Pliny the Elder 18.12.68: Beer for Bread

Galliae et hispaniae frumento in potum resoluto quibus diximus generibus spuma ita concreta pro fermento utuntur, qua de causa levior illis quam ceteris panis. When the grain of Gaul and Spain – the types of which we spoke about earlier – is made into a drink, they use the foam that forms during fermentation [for…

Part 2: Cellars, Cross-contamination, and Fermentation (Pliny the Elder 14.49[27])

Picari oportere protinus a canis ortu, postea perfundi marina aqua aut salsa, dein cinere e sarmentis aspergi vel argilla, abstersa murra suffiri ipsasque saepius cellas. inbecilla vina demissis in terram doliis servanda, valida expositis. numquam inplenda [. . .] aperiri vetant nisi sereno die, vetant austro flante lunave plena. flos vini candidus probatur; rubens triste…

Bog Myrtle in Literature and Archaeology

Bog myrtle (Myrica gale) has long been used in gruits, ales, and beers. Although archaeological evidence (see below) indicates a similar use of this shrub by northern Europeans in periods contemporary with ancient Greece and Rome, Greco-Roman literary sources are lacking for this plant and such beers. In fact, it is even difficult to identify…

Heather in Antiquity (Ancient Sources)

This is another in our series of ancient adjuncts: HEATHER. Heather (Calluna vulgraris) is of the Ericacea family of plants, a family name derived from the ancient word for heather – erica. Today, we collect several ancient sources that mention heather to demonstrate the plant’s use in ancient Greece and Rome. Aeschylus, Agamemnon ll. 294-295 οἱ…

Classical Beer Review: Weyerbacher Heresy

I am thrilled to review a Weyerbacher beer. I have a soft-spot for Weyerbacher because I grew upin the same town and my family occasionally ate at their old brewpub when I was a child. Of course, I was too young to drink, but my father seemed to enjoy their brews. Later, when I came of…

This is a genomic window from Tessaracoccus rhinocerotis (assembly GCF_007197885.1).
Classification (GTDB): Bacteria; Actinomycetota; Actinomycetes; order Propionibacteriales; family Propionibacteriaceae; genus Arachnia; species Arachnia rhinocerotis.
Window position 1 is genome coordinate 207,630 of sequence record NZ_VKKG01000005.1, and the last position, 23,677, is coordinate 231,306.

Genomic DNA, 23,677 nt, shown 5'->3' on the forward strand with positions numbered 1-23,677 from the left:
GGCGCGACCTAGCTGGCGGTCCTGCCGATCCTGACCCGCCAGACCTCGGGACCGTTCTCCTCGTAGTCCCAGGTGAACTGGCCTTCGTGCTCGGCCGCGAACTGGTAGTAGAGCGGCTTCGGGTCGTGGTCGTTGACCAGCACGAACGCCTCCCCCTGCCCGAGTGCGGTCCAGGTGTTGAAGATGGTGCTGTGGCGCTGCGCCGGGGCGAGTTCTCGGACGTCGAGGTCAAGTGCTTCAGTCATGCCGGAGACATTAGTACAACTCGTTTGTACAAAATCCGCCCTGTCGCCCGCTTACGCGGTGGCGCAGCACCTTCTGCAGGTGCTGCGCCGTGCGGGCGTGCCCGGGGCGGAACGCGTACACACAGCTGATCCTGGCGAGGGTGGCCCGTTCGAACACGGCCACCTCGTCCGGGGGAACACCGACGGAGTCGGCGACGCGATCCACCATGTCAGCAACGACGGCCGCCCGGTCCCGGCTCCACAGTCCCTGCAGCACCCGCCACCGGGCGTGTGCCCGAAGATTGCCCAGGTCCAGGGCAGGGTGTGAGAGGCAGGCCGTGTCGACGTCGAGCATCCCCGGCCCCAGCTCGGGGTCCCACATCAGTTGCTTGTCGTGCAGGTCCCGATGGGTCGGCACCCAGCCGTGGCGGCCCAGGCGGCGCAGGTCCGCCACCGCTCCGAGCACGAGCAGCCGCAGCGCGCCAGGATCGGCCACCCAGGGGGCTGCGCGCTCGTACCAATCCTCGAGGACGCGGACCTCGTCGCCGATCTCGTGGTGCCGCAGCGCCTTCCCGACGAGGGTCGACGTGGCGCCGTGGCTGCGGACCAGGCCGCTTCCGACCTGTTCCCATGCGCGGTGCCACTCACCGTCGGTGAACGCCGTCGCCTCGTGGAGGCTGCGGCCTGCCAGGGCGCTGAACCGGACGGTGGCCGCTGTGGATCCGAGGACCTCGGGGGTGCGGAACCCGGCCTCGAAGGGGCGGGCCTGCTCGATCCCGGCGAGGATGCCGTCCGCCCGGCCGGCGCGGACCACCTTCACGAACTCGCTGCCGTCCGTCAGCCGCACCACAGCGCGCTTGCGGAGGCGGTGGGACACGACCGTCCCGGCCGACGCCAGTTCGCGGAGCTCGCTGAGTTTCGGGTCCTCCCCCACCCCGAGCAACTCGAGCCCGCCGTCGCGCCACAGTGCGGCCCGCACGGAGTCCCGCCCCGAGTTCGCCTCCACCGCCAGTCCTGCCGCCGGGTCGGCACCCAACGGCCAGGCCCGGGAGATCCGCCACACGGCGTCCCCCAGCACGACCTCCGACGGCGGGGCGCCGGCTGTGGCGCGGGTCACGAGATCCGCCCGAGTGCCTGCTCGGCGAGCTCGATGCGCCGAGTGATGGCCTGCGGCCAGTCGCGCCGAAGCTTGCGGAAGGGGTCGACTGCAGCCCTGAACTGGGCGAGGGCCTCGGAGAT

Brewing a Meadowsweet SMASH(erb) Beer

It is brewday! (or, at least it was brewday last Sunday). After obtaining meadowsweet from an online herbal distributor and the base grains from the local homebrew shop, I brewed a quick beer, adding meadowsweet at the beginning of the boil. The process (see below) largely follows the previous experimental brews on this site. This…

Plutarch, An vitiositas ad infelicitam sufficia 4

ὡς γὰρ ἡ κρόκη τὸ ὀστέον πρίει τέφρᾳ καὶ ὄξει διάβροχον γενόμενον, καὶ τὸν ἐλέφαντα τῷ ζύθει μαλακὸν γενόμενον καὶ χαλῶντα κάμπτουσι καὶ διασχηματίζουσιν, ἄλλως δ᾽ οὐ δύνανται: οὕτως ἡ τύχη τὸ πεπονθὸς ἐξ αὑτοῦ καὶ μαλακὸν ὑπὸ κακίας προσπεσοῦσα κοιλαίνει καὶ τιτρώσκει. For as a thread cuts bone that has been moistened with ash…

Strabo, Geographica 4.6.2

κατοικοῦσι δὲ Λίγυες ζῶντες ἀπὸ θρεμμάτων τὸ πλέον καὶ γάλακτος καὶ κριθίνου πόματος, νεμόμενοι τά τε πρὸς θαλάττῃ χωρία καὶ τὸ πλέον τὰ ὄρη. [. . .] ταῦτά τε δὴ κατάγουσιν εἰς τὸ ἐμπόριον τὴν Γένουαν καὶ θρέμματα καὶ δέρματα καὶ μέλι, ἀντιφορτίζονται δὲ ἔλαιον καὶ οἶνον τὸν ἐκ τῆς Ἰταλίας: ὁ δὲ παρ᾽ αὐτοῖς…

BROMOS, Defined

Βρόμος, ὁ – Oats (Avena sativa) Oats were quite uncommon ingredients in ancient beer. The earliest (potential) reference to beer that was made with oats is in the fourth c. CE (Julian the Apostate). The Romans considered oats an unappetizing grain, and its cost reflected this disinterest; it was the lowest priced grain in Diocletian’s…

Julian the Apostate, Epigram 1

εἰς οἶνον ἀπὸ κριθῆς. τίς πόθεν εἶς Διόνυσε; μὰ γὰρ τὸν ἀληθέα Βάκχον, οὔ σ’ἐπιγιγνώσκω. τὸν Διὸς οἶδα μόνον. κεῖνος νέκταρ ὄδωδε. σύ δὲ τράγον. ἦ ῥά σε Κελτοὶ τῇ πενίῃ Βοτρύων τεῦξαν ἀπ’ ἀσταχύων; τῷ σε χρὴ καλέειν Δημήτριον, οὐ Διόνυσον, πυρογενῆ μᾶλλον καὶ Βρόμον, οὐ Βρόμιον. On barley-wine (beer). Who and from where…

Ammianus Marcellinus, Rerum Gestarum 26.8.2

Ad quam obsidendam, cum huius modi pugnarum peritis, Vadomario misso, ex duce et rege Alamannorum, Valens Nicomediam pergit. Exindeque profectus, oppugnationi Chalcedonis magnis viribus insistebat, cuius e muris probra in eum iaciebantur, et irrisive compellebatur ut Sabaiarius. Est autem sabaia ex ordeo vel frumento, in liquorem conversis, paupertinus in Illyrico potus. To besiege the city,…

Unknown, Inscription (CIL XIII 10012.7)

Inscription: CERVESAR| |ESAR| Reconstructed: Cervesa r[eple] Cerv]esa r[? Fill with beer! …beer/brewers… Background Inscriptions are essential evidence for Classicists (and other scholars) because they can enlighten us about aspects of daily, political, and social life that are often unseen, colored, or not noted in extant literature. They often convey a public message that was meant…